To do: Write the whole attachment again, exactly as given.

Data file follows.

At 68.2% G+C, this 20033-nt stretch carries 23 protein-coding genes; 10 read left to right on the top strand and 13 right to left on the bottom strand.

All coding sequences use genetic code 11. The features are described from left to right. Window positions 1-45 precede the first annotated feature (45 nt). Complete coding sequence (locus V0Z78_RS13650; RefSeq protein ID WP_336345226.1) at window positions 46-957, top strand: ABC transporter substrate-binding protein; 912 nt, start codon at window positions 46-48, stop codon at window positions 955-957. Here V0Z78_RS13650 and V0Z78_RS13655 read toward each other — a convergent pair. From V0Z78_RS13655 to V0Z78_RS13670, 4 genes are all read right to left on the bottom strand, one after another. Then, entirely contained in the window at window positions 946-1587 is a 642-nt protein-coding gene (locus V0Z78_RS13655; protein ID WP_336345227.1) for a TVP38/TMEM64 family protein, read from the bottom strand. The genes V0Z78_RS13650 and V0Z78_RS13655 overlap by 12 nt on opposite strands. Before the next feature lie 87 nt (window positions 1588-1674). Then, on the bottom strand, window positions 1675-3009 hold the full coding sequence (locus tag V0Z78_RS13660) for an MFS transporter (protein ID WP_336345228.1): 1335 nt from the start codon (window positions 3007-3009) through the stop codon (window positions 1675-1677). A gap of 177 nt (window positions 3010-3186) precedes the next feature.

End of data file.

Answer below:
At 68.2% G+C, this 20033-nt stretch carries 23 protein-coding genes; 10 read left to right on the top strand and 13 right to left on the bottom strand.

All coding sequences use genetic code 11. The features are described from left to right. Window positions 1-45 precede the first annotated feature (45 nt). Complete coding sequence (locus V0Z78_RS13650; RefSeq protein ID WP_336345226.1) at window positions 46-957, top strand: ABC transporter substrate-binding protein; 912 nt, start codon at window positions 46-48, stop codon at window positions 955-957. Here V0Z78_RS13650 and V0Z78_RS13655 read toward each other — a convergent pair. From V0Z78_RS13655 to V0Z78_RS13670, 4 genes are all read right to left on the bottom strand, one after another. Then, entirely contained in the window at window positions 946-1587 is a 642-nt protein-coding gene (locus V0Z78_RS13655; protein ID WP_336345227.1) for a TVP38/TMEM64 family protein, read from the bottom strand. The genes V0Z78_RS13650 and V0Z78_RS13655 overlap by 12 nt on opposite strands. Before the next feature lie 87 nt (window positions 1588-1674). Then, on the bottom strand, window positions 1675-3009 hold the full coding sequence (locus tag V0Z78_RS13660) for an MFS transporter (protein ID WP_336345228.1): 1335 nt from the start codon (window positions 3007-3009) through the stop codon (window positions 1675-1677). A gap of 177 nt (window positions 3010-3186) precedes the next feature.